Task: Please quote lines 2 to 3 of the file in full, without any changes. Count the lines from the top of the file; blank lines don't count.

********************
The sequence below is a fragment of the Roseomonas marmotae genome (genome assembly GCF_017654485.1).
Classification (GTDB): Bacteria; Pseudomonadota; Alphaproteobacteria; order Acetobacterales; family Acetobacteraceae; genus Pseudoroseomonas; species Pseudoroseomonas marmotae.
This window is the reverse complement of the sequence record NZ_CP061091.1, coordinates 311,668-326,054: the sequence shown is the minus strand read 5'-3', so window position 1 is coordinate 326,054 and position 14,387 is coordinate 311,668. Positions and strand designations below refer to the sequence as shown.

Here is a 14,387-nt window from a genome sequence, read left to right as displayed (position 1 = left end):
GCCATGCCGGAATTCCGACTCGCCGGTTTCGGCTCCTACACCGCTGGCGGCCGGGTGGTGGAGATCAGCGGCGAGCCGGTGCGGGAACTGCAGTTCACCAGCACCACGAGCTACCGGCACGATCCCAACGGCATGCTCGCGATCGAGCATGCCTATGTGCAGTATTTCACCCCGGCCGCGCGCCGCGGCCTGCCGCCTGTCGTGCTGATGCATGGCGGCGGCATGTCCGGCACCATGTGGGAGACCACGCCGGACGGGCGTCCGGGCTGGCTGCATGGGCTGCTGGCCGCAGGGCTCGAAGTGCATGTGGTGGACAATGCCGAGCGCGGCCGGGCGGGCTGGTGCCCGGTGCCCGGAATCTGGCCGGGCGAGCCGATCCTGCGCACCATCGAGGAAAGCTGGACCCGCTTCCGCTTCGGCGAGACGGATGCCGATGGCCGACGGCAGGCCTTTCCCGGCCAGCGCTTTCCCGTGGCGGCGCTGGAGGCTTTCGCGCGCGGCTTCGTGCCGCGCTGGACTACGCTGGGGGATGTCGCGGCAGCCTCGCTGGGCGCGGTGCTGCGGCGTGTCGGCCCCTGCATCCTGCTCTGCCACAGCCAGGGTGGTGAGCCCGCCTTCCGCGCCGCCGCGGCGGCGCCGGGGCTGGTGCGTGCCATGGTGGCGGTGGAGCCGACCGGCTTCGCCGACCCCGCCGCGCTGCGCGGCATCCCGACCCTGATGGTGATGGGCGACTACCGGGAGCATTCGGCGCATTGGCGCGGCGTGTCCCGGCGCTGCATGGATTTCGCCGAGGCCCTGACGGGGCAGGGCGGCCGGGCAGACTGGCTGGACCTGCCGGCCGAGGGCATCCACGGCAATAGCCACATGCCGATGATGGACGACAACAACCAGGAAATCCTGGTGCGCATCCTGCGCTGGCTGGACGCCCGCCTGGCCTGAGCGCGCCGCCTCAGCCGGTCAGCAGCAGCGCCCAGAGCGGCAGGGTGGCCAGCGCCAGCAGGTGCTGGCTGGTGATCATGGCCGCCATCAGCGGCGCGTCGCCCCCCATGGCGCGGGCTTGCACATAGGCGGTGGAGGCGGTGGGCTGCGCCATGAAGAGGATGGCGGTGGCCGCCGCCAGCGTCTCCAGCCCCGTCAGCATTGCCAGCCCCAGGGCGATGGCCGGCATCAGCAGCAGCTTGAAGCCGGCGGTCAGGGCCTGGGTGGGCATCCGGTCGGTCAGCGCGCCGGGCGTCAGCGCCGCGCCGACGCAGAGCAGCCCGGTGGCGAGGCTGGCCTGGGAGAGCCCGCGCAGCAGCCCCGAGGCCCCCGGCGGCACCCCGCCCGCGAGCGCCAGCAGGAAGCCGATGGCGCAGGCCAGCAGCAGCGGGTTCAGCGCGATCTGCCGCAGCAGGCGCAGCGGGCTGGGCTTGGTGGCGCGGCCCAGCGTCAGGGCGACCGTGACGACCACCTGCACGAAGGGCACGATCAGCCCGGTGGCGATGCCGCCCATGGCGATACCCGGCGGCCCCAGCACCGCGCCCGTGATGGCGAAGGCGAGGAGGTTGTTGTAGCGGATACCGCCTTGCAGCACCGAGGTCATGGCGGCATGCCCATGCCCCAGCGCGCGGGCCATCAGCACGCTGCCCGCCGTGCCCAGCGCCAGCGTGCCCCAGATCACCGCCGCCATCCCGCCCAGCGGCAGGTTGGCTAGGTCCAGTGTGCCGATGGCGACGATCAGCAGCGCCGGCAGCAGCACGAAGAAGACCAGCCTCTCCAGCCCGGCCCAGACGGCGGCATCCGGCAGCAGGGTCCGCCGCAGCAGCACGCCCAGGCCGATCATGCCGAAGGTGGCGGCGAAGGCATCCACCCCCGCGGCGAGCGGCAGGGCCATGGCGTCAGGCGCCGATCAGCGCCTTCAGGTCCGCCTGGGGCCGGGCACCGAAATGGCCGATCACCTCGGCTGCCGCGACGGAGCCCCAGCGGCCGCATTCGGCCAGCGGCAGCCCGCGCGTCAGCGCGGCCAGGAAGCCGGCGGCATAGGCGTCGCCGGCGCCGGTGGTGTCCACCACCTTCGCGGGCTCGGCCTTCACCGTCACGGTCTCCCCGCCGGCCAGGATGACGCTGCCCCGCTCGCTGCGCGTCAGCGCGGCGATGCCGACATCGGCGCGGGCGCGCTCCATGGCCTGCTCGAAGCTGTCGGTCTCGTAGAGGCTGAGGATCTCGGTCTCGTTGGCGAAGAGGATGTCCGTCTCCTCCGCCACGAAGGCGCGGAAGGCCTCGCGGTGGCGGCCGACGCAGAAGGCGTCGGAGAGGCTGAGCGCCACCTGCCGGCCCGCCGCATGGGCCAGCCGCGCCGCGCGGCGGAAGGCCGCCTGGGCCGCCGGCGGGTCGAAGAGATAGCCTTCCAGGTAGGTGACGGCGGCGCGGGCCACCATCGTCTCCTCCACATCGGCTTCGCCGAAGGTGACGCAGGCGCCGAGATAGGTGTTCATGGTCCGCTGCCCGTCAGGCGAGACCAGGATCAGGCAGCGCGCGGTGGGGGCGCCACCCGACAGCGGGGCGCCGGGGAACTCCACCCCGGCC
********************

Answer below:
Classification (GTDB): Bacteria; Pseudomonadota; Alphaproteobacteria; order Acetobacterales; family Acetobacteraceae; genus Pseudoroseomonas; species Pseudoroseomonas marmotae.
This window is the reverse complement of the sequence record NZ_CP061091.1, coordinates 311,668-326,054: the sequence shown is the minus strand read 5'-3', so window position 1 is coordinate 326,054 and position 14,387 is coordinate 311,668. Positions and strand designations below refer to the sequence as shown.